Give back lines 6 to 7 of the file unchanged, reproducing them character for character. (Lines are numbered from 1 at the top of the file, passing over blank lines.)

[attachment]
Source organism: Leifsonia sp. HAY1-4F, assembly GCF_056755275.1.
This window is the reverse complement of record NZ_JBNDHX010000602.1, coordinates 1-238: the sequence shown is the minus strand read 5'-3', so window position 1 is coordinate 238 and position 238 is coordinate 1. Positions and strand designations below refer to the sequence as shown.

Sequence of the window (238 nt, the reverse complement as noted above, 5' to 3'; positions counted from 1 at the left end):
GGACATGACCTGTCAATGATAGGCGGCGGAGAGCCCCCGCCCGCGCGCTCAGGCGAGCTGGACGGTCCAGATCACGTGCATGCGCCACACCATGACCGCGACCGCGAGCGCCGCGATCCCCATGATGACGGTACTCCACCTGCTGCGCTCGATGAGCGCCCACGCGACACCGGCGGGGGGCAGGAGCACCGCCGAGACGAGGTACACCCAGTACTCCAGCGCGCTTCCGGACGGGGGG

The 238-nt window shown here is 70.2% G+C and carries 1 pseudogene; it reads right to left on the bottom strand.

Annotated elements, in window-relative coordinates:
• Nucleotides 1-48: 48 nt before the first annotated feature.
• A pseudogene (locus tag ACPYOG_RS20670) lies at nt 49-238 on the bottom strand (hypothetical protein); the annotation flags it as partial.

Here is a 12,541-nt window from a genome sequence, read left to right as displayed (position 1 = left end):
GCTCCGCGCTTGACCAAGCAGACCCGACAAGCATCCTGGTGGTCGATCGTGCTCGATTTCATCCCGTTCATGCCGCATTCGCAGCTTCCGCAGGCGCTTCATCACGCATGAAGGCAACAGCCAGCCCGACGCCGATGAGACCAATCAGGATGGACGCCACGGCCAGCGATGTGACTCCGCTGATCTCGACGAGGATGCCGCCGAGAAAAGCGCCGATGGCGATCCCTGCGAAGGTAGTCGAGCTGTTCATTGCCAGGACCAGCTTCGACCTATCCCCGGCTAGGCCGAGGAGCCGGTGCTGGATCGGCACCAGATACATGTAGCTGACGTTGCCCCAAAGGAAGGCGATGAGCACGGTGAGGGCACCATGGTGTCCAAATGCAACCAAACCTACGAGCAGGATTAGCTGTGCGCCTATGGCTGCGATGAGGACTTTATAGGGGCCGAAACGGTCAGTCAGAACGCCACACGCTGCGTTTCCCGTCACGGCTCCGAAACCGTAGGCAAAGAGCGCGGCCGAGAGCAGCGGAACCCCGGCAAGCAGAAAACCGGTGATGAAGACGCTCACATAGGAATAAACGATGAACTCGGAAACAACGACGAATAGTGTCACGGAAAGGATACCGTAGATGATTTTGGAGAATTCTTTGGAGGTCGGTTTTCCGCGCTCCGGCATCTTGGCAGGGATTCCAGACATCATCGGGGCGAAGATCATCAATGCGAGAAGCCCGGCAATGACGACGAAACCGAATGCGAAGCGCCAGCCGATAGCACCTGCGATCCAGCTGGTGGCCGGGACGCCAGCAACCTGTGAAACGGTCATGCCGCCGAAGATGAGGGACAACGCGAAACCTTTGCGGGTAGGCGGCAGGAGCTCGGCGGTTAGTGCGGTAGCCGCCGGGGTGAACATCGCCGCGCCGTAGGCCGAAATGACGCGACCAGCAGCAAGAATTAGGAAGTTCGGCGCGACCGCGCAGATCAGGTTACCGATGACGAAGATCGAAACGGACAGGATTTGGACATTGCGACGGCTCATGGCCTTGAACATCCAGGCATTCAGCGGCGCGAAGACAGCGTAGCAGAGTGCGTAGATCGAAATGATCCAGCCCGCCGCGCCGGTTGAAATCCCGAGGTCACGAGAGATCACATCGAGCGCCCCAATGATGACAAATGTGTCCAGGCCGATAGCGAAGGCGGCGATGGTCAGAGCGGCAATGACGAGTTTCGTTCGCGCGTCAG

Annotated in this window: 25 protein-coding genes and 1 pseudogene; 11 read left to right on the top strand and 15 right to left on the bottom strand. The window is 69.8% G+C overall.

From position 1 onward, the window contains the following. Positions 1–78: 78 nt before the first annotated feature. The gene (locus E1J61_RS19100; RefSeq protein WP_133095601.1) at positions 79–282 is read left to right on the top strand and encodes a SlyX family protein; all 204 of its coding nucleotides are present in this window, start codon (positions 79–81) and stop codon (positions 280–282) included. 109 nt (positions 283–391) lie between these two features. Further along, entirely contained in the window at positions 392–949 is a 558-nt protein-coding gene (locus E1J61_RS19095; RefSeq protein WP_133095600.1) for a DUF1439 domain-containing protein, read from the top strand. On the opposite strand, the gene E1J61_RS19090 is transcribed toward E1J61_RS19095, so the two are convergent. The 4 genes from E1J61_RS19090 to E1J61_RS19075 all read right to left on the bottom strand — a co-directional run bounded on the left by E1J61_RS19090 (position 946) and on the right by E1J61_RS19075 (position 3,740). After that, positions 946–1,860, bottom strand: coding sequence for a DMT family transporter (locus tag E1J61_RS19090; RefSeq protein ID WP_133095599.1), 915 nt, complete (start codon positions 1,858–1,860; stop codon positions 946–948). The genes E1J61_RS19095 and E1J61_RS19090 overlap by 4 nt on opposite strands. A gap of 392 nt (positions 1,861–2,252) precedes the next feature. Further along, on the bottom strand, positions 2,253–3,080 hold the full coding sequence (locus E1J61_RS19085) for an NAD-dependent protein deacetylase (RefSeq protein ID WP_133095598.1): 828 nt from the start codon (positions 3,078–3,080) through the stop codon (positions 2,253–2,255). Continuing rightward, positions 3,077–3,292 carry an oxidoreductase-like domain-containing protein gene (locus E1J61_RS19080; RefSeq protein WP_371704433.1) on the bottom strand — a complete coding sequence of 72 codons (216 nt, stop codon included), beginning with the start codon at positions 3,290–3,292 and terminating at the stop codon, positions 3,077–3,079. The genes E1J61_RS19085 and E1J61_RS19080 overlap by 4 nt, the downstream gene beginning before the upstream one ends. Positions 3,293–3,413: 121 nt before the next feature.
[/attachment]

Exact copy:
Annotated elements, in window-relative coordinates:
• Nucleotides 1-48: 48 nt before the first annotated feature.